Foraging for Purslane

Purslane, Portulaca oleracea, is a common garden weed. You may also hear it called pigeweed, little hogweed, fatweed, or pusley.

You’ll find it throughout most of the United States, but it is native to India and Persia. It has been spread throughout most continents as a food crop. You can sometimes find cultivated varieties in the United States, but the tend to contain less flavor.

We purposely grow purslane in our garden so we have easy access to this highly nutritious plant.

Identification:

Braching: Opposite

Seeds: In pods and look like little barrels.

Stem: Red, round, hollow.

Leaves: Round, rubbery, usually roughly oval.

Flowers: Yellow, five petals, indented at the end.

Growth Pattern: Low growing.

Habitat: Likes full sun and good water. A native plant to India, but spread throughout the world as a food crop.

Edibility:

The entire plant is edible except for the root. You can pickle it, eat it raw in a salad or plain, add it to soups or smoothies. It will thicken a soup or sauce.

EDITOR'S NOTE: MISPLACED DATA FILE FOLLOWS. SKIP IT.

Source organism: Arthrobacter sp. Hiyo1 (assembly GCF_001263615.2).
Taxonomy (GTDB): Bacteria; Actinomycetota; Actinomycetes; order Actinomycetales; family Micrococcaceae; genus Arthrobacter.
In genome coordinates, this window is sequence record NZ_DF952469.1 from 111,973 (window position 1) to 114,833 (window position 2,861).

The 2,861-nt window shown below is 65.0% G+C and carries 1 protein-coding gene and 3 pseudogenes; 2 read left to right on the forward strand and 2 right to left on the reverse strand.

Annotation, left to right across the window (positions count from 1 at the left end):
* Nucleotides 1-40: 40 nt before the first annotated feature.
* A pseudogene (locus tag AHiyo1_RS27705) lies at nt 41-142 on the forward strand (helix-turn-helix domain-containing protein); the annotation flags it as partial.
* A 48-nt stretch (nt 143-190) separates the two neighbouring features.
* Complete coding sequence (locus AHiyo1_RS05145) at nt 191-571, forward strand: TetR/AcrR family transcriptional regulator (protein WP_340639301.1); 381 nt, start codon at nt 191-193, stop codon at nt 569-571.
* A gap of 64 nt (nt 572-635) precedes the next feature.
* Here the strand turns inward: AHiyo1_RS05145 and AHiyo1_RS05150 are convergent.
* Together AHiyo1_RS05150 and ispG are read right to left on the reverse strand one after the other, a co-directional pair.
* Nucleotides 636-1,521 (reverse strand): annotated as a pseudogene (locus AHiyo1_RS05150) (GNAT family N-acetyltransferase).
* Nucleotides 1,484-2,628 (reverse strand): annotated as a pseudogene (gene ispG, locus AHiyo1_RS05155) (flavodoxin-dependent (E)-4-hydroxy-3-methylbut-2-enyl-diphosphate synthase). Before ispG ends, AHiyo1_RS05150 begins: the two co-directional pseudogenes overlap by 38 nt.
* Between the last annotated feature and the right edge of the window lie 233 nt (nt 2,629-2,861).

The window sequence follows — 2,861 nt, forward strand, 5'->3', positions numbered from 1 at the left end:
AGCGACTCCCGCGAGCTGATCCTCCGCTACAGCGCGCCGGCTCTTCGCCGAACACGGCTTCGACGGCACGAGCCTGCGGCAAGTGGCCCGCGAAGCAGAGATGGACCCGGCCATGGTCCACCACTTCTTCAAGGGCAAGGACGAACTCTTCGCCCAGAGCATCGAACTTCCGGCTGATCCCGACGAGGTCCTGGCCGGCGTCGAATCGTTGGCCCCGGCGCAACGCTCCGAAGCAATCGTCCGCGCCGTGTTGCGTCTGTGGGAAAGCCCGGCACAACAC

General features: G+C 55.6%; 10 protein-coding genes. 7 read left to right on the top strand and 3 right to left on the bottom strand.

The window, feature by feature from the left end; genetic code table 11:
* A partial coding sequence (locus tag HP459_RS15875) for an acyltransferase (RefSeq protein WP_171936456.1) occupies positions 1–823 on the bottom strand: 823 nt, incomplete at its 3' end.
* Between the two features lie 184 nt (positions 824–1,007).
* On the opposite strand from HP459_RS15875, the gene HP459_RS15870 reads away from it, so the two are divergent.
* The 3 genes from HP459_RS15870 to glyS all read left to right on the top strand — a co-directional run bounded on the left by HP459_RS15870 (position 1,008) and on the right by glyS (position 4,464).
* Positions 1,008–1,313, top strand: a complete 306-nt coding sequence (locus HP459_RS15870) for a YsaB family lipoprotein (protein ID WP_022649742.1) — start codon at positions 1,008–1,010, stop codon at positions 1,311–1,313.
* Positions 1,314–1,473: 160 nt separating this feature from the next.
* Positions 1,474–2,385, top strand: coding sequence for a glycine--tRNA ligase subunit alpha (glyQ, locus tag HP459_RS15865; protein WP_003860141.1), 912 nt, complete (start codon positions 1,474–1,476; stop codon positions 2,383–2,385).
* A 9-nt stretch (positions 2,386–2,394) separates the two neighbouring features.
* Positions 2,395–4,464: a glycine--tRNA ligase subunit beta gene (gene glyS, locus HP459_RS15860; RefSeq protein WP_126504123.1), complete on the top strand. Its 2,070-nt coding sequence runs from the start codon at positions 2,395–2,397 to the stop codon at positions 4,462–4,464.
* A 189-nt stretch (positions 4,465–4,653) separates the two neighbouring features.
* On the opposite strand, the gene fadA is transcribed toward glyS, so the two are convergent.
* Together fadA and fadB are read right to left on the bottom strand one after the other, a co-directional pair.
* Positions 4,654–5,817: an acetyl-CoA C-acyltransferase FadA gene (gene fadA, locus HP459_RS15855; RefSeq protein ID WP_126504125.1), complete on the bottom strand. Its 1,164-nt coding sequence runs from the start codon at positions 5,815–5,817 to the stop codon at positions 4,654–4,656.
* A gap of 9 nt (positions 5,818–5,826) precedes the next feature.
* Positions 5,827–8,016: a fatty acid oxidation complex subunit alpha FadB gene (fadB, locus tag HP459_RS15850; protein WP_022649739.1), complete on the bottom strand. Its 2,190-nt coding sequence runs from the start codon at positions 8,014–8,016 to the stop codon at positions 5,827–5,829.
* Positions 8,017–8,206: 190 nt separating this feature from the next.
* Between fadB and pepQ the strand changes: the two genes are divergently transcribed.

Purslane has a very nice crunch to it, making it a great salad addition. The sour flavor also gives it a nice, mood-boosting, energizing snack or meal. It makes a wonderful salad on its own, though since I don’t have a ton of it growing right now, I usually mix it in with some of the weeds I have that are more plentiful, like violet, sheep sorrel, and chickweed.

Nutrition:

Purslane contains 93% water, but it still is nutrient-packed. All of these are based on daily values:

  • Vitamin A: 26%
  • Vitamin C: 35%
  • Magnesium: 17%
  • Manganese: 15%
  • Potassium: 14%
  • Iron: 11%
  • Calcium: 7%
  • Also small amounts of Vitamins B1, B2, B3, folate, copper, and phosphorus.

And if you’re trying to keep to a low-calorie diet, this amazing plant only has 16 calories, making it one of the most nutrient-dense of all plants.

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